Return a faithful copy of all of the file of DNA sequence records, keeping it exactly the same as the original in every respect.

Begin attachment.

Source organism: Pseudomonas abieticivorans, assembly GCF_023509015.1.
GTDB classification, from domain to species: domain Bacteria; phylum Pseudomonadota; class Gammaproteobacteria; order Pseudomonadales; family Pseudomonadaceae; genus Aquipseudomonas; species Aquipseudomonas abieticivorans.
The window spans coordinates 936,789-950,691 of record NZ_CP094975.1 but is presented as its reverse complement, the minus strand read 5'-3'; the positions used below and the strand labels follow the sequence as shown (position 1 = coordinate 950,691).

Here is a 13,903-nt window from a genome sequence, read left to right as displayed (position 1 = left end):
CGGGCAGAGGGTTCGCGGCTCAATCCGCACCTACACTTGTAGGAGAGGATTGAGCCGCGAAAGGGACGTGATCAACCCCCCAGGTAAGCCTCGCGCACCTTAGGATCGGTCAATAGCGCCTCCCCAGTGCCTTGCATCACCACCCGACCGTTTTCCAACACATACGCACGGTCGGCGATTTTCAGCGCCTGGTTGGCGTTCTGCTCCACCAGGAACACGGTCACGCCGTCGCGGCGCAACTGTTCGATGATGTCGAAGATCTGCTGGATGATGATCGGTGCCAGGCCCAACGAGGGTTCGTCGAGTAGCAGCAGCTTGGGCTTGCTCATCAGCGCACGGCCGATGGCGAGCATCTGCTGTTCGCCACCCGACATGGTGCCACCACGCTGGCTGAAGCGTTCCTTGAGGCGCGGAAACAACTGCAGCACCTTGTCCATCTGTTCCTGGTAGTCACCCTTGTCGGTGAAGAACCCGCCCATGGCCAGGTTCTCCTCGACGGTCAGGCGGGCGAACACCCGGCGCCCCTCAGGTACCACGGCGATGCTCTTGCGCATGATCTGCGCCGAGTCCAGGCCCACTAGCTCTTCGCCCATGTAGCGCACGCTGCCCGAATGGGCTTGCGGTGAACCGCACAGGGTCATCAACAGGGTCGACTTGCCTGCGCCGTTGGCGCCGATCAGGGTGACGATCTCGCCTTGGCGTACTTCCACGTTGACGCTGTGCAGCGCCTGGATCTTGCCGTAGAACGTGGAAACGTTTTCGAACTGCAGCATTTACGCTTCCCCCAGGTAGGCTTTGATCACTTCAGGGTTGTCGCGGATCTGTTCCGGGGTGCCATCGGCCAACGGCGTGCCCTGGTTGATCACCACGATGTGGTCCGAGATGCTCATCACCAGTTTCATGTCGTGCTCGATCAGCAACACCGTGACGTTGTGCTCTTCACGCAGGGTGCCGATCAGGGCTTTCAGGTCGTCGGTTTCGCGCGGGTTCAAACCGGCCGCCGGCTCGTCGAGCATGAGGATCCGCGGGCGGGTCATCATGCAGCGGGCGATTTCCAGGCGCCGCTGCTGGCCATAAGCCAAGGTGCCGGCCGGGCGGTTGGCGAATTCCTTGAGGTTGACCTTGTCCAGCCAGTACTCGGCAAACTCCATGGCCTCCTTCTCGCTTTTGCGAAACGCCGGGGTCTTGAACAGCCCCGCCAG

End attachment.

Source organism: Pseudomonas abieticivorans, assembly GCF_023509015.1.
GTDB classification, from domain to species: domain Bacteria; phylum Pseudomonadota; class Gammaproteobacteria; order Pseudomonadales; family Pseudomonadaceae; genus Aquipseudomonas; species Aquipseudomonas abieticivorans.
The window spans coordinates 936,789-950,691 of record NZ_CP094975.1 but is presented as its reverse complement, the minus strand read 5'-3'; the positions used below and the strand labels follow the sequence as shown (position 1 = coordinate 950,691).

Here is a 13,903-nt window from a genome sequence, read left to right as displayed (position 1 = left end):
CGGGCAGAGGGTTCGCGGCTCAATCCGCACCTACACTTGTAGGAGAGGATTGAGCCGCGAAAGGGACGTGATCAACCCCCCAGGTAAGCCTCGCGCACCTTAGGATCGGTCAATAGCGCCTCCCCAGTGCCTTGCATCACCACCCGACCGTTTTCCAACACATACGCACGGTCGGCGATTTTCAGCGCCTGGTTGGCGTTCTGCTCCACCAGGAACACGGTCACGCCGTCGCGGCGCAACTGTTCGATGATGTCGAAGATCTGCTGGATGATGATCGGTGCCAGGCCCAACGAGGGTTCGTCGAGTAGCAGCAGCTTGGGCTTGCTCATCAGCGCACGGCCGATGGCGAGCATCTGCTGTTCGCCACCCGACATGGTGCCACCACGCTGGCTGAAGCGTTCCTTGAGGCGCGGAAACAACTGCAGCACCTTGTCCATCTGTTCCTGGTAGTCACCCTTGTCGGTGAAGAACCCGCCCATGGCCAGGTTCTCCTCGACGGTCAGGCGGGCGAACACCCGGCGCCCCTCAGGTACCACGGCGATGCTCTTGCGCATGATCTGCGCCGAGTCCAGGCCCACTAGCTCTTCGCCCATGTAGCGCACGCTGCCCGAATGGGCTTGCGGTGAACCGCACAGGGTCATCAACAGGGTCGACTTGCCTGCGCCGTTGGCGCCGATCAGGGTGACGATCTCGCCTTGGCGTACTTCCACGTTGACGCTGTGCAGCGCCTGGATCTTGCCGTAGAACGTGGAAACGTTTTCGAACTGCAGCATTTACGCTTCCCCCAGGTAGGCTTTGATCACTTCAGGGTTGTCGCGGATCTGTTCCGGGGTGCCATCGGCCAACGGCGTGCCCTGGTTGATCACCACGATGTGGTCCGAGATGCTCATCACCAGTTTCATGTCGTGCTCGATCAGCAACACCGTGACGTTGTGCTCTTCACGCAGGGTGCCGATCAGGGCTTTCAGGTCGTCGGTTTCGCGCGGGTTCAAACCGGCCGCCGGCTCGTCGAGCATGAGGATCCGCGGGCGGGTCATCATGCAGCGGGCGATTTCCAGGCGCCGCTGCTGGCCATAAGCCAAGGTGCCGGCCGGGCGGTTGGCGAATTCCTTGAGGTTGACCTTGTCCAGCCAGTACTCGGCAAACTCCATGGCCTCCTTCTCGCTTTTGCGAAACGCCGGGGTCTTGAACAGCCCCGCCAG